CHSS dean balances love of work, handball

LeaAnn Martin, dean of the College of Humanities and Social Sciences at Western Washington University, poses for a portrait during a handball session at the Wade King Student Recreation Center on campus. Photo by Keegan Strandness / for Western Today

LeaAnn Martin, dean of the College of Humanities and Social Sciences at Western Washington University, plays a game of handball at the Wade King Student Recreation Center on campus. Photo by Keegan Strandness / for Western Today

Brianna Kuplent
Communications and Marketing intern

LeaAnn Martin was ready to begin her job as a graduate assistant teaching racquetball and balance her life as a graduate student at the University of Texas in 1981. She had played a good amount of racquetball before, and asked another instructor to show her how to teach it.

“He got in the court with me, and after hitting a few racquetballs with my racquet he told me to put my racquet down and use my hands. That started my handball career,” Martin said.

Martin played in a regional handball tournament three weeks later, and the national handball tournament eight weeks after that. She represented the U.S. in four different world championships, won 14 national handball titles and took home six world four-wall championships.

Aside from being a handball champion, Martin became a professor of physical education in the Physical Education, Health and Recreation Department at Western Washington University, and is currently dean of the College of Humanities and Social Sciences. She has earned several awards as an educator and a 2003 state award for excellence in teacher preparation.

Finding time to play handball during the week is challenging, Martin said.

“Serving as dean certainly has its time demands, and has meant I can’t play as much as I want,” she said. “My goal is to be able to play three times a week, but that hasn’t happened in months.”

When she does play, she plays for fun and exercise and competes in age-group divisions. From her time competing at a high level, Martin said the people she met and the relationships she gained have been important. She especially developed lifelong friendships with her doubles teammates.

One of her handball partners, Missy Mitchell, a math educator at the Fife School District, said being on the court with Martin has made her a better player. Martin’s skill, practice, experience and understanding of strategy is why she has been a successful player and teacher, Mitchell said. Martin’s competitiveness and propensity for helping others has been a large part of Mitchell’s learning to play and love for handball, Mitchell said.

“Teaching is just a part of who she is,” Mitchell said. “I’ve been extremely lucky to learn from her.”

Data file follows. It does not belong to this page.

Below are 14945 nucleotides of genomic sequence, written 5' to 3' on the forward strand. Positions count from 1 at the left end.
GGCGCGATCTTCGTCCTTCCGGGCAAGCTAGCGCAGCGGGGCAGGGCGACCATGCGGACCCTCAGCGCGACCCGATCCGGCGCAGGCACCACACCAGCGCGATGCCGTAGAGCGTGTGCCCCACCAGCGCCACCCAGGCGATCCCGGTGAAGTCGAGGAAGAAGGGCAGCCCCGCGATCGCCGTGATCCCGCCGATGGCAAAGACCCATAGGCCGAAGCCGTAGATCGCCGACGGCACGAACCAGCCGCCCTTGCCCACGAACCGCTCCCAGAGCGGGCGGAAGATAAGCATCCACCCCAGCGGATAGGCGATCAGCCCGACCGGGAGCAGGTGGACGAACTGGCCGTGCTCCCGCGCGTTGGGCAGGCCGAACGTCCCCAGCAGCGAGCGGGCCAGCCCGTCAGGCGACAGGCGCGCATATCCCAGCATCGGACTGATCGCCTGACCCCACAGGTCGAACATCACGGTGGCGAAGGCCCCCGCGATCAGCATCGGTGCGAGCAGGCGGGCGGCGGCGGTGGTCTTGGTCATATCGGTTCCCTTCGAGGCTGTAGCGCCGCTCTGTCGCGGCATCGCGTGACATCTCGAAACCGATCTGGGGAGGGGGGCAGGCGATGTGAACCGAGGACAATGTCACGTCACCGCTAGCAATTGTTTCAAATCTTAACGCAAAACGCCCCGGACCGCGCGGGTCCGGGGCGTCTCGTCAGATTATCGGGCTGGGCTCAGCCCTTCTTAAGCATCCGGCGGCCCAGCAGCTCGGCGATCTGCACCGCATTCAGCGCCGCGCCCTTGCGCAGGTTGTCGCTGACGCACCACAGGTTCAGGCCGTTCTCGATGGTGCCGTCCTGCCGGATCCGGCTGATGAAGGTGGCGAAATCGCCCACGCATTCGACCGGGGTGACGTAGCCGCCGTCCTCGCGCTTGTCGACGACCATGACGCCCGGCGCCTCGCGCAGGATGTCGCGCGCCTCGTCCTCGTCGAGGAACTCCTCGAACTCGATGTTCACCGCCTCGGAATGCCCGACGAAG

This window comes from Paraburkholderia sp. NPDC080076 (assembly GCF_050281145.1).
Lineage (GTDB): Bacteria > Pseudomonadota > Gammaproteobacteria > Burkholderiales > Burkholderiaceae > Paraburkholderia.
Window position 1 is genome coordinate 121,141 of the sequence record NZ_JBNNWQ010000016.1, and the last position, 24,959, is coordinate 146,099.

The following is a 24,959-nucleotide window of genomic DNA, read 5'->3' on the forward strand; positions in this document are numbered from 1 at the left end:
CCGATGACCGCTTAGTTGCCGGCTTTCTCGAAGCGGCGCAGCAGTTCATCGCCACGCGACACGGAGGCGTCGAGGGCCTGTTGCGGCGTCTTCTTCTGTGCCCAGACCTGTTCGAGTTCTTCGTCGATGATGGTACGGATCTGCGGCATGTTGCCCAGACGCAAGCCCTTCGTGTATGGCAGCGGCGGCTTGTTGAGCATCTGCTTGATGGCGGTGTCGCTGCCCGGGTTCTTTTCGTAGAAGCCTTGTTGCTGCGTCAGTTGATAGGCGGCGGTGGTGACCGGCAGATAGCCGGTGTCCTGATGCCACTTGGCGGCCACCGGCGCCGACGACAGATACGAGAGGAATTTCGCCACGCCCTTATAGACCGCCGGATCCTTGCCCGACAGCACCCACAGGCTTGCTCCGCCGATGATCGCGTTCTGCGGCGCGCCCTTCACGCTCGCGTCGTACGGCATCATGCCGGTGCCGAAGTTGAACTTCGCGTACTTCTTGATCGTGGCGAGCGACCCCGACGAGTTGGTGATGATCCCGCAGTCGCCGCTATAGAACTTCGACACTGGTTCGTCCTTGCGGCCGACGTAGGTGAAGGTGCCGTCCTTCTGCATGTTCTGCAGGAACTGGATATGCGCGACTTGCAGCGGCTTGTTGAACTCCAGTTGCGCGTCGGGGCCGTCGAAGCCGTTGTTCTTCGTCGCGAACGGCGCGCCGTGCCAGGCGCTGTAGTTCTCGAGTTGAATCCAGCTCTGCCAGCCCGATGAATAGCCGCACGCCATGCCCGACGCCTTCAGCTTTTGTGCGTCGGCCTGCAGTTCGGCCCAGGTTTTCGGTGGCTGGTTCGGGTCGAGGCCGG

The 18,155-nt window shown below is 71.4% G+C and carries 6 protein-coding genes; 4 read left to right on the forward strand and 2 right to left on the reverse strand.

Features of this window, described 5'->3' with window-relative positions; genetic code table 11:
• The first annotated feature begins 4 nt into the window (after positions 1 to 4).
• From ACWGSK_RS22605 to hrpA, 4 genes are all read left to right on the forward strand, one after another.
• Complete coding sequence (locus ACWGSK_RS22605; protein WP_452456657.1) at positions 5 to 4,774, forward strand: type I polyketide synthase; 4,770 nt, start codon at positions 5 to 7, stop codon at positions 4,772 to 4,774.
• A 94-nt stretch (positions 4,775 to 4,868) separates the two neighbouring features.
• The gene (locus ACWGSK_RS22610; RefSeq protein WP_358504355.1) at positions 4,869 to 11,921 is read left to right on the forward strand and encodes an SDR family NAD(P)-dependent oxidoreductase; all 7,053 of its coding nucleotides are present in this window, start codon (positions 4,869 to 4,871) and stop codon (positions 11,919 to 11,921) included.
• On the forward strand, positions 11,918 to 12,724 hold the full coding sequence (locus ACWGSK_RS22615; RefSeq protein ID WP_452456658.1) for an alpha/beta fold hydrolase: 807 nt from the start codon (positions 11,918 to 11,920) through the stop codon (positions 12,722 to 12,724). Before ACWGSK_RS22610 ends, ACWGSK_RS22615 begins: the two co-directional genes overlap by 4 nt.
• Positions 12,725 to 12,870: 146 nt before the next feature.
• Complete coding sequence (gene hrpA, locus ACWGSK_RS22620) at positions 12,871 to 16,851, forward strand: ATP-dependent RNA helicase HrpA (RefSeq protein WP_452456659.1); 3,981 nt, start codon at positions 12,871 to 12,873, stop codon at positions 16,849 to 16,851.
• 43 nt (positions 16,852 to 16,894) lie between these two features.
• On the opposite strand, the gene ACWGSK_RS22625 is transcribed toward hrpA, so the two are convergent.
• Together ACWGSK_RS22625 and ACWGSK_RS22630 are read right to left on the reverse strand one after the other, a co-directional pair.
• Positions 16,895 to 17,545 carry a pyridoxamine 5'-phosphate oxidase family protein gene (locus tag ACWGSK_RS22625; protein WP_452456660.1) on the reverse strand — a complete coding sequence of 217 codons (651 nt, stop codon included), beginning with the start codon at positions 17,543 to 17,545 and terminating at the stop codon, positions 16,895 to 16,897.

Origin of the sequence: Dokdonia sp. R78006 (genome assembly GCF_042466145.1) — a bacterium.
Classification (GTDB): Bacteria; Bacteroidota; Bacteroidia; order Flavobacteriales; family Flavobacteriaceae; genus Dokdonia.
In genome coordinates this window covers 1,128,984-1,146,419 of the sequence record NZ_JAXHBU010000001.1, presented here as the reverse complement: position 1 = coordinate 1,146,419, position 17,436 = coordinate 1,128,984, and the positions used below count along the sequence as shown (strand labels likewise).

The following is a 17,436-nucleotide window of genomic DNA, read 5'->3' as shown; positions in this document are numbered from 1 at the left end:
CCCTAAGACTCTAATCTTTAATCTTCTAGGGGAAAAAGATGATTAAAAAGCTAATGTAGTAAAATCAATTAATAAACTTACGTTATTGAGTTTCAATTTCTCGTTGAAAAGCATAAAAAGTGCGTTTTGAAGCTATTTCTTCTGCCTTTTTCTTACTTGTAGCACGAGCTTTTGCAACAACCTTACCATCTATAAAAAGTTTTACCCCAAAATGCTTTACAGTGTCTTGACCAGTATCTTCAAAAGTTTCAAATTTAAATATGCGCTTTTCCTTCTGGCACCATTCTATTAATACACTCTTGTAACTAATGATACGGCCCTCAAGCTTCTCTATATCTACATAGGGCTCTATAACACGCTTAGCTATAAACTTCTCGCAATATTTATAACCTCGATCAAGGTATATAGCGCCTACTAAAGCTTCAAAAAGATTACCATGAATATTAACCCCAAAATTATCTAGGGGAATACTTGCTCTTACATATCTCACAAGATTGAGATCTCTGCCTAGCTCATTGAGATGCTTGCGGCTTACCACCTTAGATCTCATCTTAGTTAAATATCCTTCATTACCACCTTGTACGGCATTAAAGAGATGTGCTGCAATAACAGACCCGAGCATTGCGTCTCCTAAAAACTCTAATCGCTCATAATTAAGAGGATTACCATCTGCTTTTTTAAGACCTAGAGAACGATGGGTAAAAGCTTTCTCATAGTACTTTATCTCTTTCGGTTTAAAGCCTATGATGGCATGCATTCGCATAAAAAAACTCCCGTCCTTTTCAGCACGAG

Martin and Mitchell dominated in the women’s doubles in the Washington state and regional levels. Martin said they both had similar styles of play, and she enjoys the team chemistry and teamwork in doubles. Singles and doubles require the same amount of physical stamina, but in doubles you have to work with your partner to beat the opponent and use more complex strategies. Plus, it’s more fun overall, Martin said.

In handball, two teams each with two players play on a racquetball-sized court and strike the ball with their hand before it bounces on the floor twice. In doubles, teams alternate after each time the ball bounces against one or multiple walls. Racquetball and handball are similar, Martin said, but in handball you use both hands to strike the ball and “do not have the advantage of the racquet extension or using your strong hand all the time.”

Racquetball and handball also incur the same types of injuries and ruptures in the shoulders, knees and legs. But, a high risk for both sports is eye injuries, and all players are required to wear goggles or glasses, because the golf ball-sized handballs sometimes go almost as fast as paintballs, according to an Armed Forces Medical Services study.

Martin herself has suffered two broken fingers, two broken ribs and a broken wrist. The most serious of the injuries was Martin’s ruptured Achilles tendon, from which Martin took nine months to recover.

“Some of my minor injuries have made me a better player,” she said. “Each time I broke a finger or my wrist, it gave me the opportunity to practice with my other hand more intensely.”

It is not a sport in which individuals experience a lot of success at the beginning, and it takes patience to develop skills in both hands, Martin said.

“Patience, and lots of time in the court by yourself just practicing will help tremendously.”

Handball is a sport that can be played for a lifetime, Martin said, attesting to the fact that some divisions for national tournaments are for players over 90.

Because participating in handball has given Martin benefits like friendships, good health and traveling, she recognized the need to give back. She is involved in the United States Handball Association, and has served on the Board of Directors since 1995. Martin has become an advocate for getting more people to play handball. She has written all of the instructional booklets on how to teach handball, conducted many instructional clinics and has taught people of all ages.

Someone once approached Martin and asked her what her life would be like without handball.

“My response was, ‘I don’t know. Handball has been a part of my life for so long, I have no idea what my life would be like without it,’” she said.